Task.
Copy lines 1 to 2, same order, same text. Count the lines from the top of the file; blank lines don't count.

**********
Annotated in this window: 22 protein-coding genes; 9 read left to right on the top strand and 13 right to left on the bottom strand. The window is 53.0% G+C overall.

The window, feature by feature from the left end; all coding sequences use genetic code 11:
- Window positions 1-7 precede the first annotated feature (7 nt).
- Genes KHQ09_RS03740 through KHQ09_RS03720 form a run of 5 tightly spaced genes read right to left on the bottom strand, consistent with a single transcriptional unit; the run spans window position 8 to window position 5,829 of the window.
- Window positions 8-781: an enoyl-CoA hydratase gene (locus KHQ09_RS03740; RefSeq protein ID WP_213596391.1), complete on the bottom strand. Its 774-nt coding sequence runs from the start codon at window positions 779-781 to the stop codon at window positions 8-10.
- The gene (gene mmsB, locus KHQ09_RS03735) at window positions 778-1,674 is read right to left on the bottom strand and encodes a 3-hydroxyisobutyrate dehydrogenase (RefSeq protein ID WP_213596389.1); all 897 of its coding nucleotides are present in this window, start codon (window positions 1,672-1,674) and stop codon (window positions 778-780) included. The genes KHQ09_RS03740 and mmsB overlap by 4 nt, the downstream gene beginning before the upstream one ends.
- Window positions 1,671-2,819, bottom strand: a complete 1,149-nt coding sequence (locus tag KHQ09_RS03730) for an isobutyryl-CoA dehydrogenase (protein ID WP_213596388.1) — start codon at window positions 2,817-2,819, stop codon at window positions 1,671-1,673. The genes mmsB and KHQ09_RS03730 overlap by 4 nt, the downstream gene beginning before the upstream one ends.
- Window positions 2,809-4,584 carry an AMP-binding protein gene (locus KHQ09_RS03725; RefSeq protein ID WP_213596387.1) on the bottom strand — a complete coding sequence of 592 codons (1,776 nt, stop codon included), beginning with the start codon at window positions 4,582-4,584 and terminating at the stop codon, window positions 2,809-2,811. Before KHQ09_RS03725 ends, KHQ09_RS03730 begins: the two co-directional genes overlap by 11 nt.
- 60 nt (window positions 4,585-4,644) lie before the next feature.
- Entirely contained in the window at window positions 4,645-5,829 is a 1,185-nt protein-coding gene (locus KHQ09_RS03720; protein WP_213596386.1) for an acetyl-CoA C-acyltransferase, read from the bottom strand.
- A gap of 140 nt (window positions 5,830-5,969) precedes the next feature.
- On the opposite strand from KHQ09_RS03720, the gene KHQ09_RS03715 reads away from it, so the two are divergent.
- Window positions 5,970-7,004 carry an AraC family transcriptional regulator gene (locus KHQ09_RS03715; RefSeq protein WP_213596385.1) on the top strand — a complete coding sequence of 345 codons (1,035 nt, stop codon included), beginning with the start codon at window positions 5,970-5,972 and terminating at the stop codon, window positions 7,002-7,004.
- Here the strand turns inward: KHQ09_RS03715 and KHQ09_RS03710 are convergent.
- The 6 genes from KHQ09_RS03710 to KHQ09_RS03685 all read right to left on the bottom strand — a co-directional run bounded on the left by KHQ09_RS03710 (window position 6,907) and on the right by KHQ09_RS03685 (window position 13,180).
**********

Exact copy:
Annotated in this window: 22 protein-coding genes; 9 read left to right on the top strand and 13 right to left on the bottom strand. The window is 53.0% G+C overall.

The window, feature by feature from the left end; all coding sequences use genetic code 11: